A latch button 54, about which more will be discussed later, protrudes through a side of a channel 56 at the rear of power unit 12. A pair of support openings 58 (only one of which is shown, the other is disposed in a symmetrical location on the hidden side of power unit 12) provide means for entry of a mating pair of support horns 60 (only the nearer of which is shown) of a support assembly 62. Support assembly 62 may include means for positioning an electrical connector 64 enterable into support opening 58 for providing charging power to batteries internal to power unit 12. A connector assembly (not shown) within support opening 58 cooperates with electrical connector 64 to disconnect the internal motor in power unit 12 when vacuum cleaner 10 is mounted for support and charging on support assembly 62.

Swivelling floor tool 16 includes a floor plate 66 and a cover plate 68 mateable together to sealably encircle cylindrical swivel member 46. Cylindrical, swivel member 46 has an cylindrical surface 70 centrally disposed at each end thereof (only the outer cylindrical surface 70 at the near end of cover plate 68 is shown). Cover plate 68 includes a semi-cylindrical sealing surface 74 shaped to seal against an upper portion of outer cylindrical surface 70. A semi-circular guide 76 at each end of semi-cylindrical sealing surface 74 receives a respective cylindrical hub 72. A part-cylindrical sealing surface 78 on floor plate 66 is shaped to seal against a lower portion of outer cylindrical surface 70. A semi-circular guide 80 at each end of part-cylindrical sealing surface 78 forms, with its complementary semi-circular guide 76 on cover plate 68, a complete circle surrounding its respective cylindrical hub 72, thereby providing support and guidance thereof.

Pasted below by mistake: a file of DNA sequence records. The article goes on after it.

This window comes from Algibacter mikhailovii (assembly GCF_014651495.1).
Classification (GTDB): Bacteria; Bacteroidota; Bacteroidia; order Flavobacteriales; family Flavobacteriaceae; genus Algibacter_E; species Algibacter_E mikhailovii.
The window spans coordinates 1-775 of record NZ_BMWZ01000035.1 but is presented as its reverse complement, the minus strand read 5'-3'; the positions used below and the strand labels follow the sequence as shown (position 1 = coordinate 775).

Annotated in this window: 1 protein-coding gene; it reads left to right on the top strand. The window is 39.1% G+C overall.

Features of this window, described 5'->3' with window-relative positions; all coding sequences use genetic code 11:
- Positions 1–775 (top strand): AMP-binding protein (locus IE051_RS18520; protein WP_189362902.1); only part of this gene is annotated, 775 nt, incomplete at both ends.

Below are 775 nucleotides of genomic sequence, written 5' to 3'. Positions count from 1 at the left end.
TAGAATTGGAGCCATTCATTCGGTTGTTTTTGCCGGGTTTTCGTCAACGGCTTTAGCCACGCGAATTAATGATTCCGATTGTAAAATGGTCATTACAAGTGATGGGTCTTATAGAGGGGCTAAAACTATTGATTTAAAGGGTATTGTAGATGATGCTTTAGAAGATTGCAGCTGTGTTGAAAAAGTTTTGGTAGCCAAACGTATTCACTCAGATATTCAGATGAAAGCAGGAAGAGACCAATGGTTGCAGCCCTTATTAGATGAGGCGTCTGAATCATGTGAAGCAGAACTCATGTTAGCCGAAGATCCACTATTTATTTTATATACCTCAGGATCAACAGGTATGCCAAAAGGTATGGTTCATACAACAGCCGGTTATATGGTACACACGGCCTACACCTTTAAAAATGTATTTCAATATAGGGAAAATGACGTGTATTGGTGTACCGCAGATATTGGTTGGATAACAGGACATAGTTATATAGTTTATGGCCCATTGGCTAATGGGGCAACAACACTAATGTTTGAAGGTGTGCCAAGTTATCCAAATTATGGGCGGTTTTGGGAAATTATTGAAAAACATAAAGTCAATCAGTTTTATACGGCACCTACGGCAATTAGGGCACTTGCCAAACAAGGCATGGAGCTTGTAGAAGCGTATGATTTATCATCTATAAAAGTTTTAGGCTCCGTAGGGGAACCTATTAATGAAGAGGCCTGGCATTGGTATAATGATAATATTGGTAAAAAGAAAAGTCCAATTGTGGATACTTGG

An air channel 82 in cover plate 68 extends forward from semi-cylindrical sealing surface 74 toward a front of cover plate 68. A vacuum port 84 in floor plate 66 is disposed below air channel 82. The perimeters of floor plate 66 and cover plate 68 are sealed to each other using any convenient means (not shown), whereby a complete sealed air path is provided between air duct 44 and vacuum port 84. The cylindrical shape of outer cylindrical surface 70, and the complementary shapes of semi-cylindrical sealing surface 74 and part-cylindrical sealing surface 78 permit swivelling floor tool 16 to swivel about an axis of cylindrical swivel member 46. The sealing angular extents of semi-cylindrical sealing surface 74 and part-cylindrical sealing surface 78 are great enough to provide an air seal over the maximum swivel angle permitted by mechanical limits.

A plurality of conventional rollers 86 may be disposed in a bottom surface of floor plate 66 to provide rolling support for vacuum cleaner 10. In addition, a brush, not shown, may be disposed in the bottom surface of floor plate 66 to aid in loosening dirt.

Frame 34 extends, unbroken, from interface 26 to an upper end 88. Telescoping shaft 22 is disposed to slide in and out of upper end 88. Thus, frame 34 provides the backbone, and provides mounting, for the entire vacuum cleaner 10.